When I pointed out the idiocy of plagiarizing Chris Brogan, I never thought I’d have to turn it into a series. But then I saw B. L. Ochman’s tweet about her post for Ad Age being blatantly appropriated by Bruce Turkel, and I realized that lifting other people’s blog content and passing it off as your own is quickly becoming the new hotness in this desperate world of online reputation-building.
A Quick Summary:
The following day, Bruce Turkel reposted Ochman’s article (with amendments) on his own blog, in a manner that caused casual visitors (and commenters) to presume that Turkel himself was the original author of the article.
Ochman noticed this appropriation and tweeted about it, but she also did more than simply whinging about her content having been “borrowed;” she left a comment on Turkel’s blog explaining that he did not have her permission to reprint her article, and requested that he take it down.
To Turkel’s credit, he did so, even apologizing and acknowledging the removal on Twitter. (This also explains why the only way you can read Turkel’s version of Ochman’s post is through the Google cache, since the post itself has been removed.)
But although this particular situation seems to have been rectified, there are still two troubling points worth noting:
#1: Rewriting Someone’s Blog Post Doesn’t Make It Yours
If you’re handy with tabbed browsing, I encourage you to open Ochman’s and Turkel’s versions of the articles side by side and compare them. Notice that Turkel has rewritten Ochman’s article, rephrasing her words on a paragraph-by-paragraph basis but otherwise leaving her original structure intact.
Note also that Turkel cites Ochman as the author of the post on his site, but he fails to link to her version of the article itself. Instead, he prefers to link to her site’s homepage and to the Ad Age homepage, but not to the pages of either site that actually contain her original version of the article.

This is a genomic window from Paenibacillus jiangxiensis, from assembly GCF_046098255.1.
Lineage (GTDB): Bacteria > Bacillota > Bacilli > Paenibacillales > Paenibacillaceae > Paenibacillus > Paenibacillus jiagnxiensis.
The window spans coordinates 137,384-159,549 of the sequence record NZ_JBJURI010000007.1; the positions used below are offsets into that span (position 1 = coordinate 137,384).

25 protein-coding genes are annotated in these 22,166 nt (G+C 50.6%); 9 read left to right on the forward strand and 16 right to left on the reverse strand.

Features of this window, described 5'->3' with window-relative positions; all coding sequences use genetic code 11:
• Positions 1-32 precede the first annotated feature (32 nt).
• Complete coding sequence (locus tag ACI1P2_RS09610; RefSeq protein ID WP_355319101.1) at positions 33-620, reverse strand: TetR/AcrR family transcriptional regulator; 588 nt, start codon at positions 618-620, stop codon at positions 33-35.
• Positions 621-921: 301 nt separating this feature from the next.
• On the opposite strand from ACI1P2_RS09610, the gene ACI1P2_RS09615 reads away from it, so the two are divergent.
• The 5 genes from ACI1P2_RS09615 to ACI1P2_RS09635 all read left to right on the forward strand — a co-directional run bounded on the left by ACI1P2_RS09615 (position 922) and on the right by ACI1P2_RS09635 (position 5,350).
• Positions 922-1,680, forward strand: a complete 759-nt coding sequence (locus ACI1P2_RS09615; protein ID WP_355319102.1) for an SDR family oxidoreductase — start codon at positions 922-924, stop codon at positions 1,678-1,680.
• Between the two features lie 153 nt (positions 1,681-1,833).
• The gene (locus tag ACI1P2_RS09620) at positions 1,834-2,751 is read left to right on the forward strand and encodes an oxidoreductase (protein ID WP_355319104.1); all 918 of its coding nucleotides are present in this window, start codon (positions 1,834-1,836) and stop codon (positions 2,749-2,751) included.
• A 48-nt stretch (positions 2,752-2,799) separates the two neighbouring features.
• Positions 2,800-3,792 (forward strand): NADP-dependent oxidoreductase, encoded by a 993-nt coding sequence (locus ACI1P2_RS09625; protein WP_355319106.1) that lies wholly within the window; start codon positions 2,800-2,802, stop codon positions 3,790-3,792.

If Turkel saw nothing wrong with reposting Ochman’s article as his own, he would have done so without amendment. Instead, he cites her as the author, then rewrites a portion of nearly every sentence. If you believe reposting is fine, why bother rephrasing? Unless Turkel intended to claim that by doing so, it allowed him to ultimately claim the “new” work as his own. (Hey, it works in Hollywood.)
#2 This Is Turkel’s Standard Approach
On October 13, Hadji Williams wrote a post for Ad Age that tackled the thorny issue of minority-driven creative shops fighting to be taken seriously by the general market.
That same day, Turkel reposted Williams’s entire article, again crediting Williams as the original author but failing to provide a link to the original post. At least in this case Turkel opted to leave Williams’s original article intact, rather than “improving” it the way he tinkered with Ochman’s.
But the borrowing doesn’t stop there.
Scroll down the front page of Turkel’s blog and you’ll see that of his seven most recent posts dating back to September 3, six of them are reposts of other people’s material — sometimes with links to the original article, but usually not.
Why It Matters
Despite my recurring debates about intellectual property and content scraping, the fact remains that you cannot legally pass off someone else’s work as your own. Call it plagiarism, identity theft or impersonation, but it’s still a crime.
Crediting the original author of a work, but then presenting it in such a manner that a person would reasonably draw the conclusion that the work is actually yours? Now you’re tapdancing into the territory of copyright lawsuits.*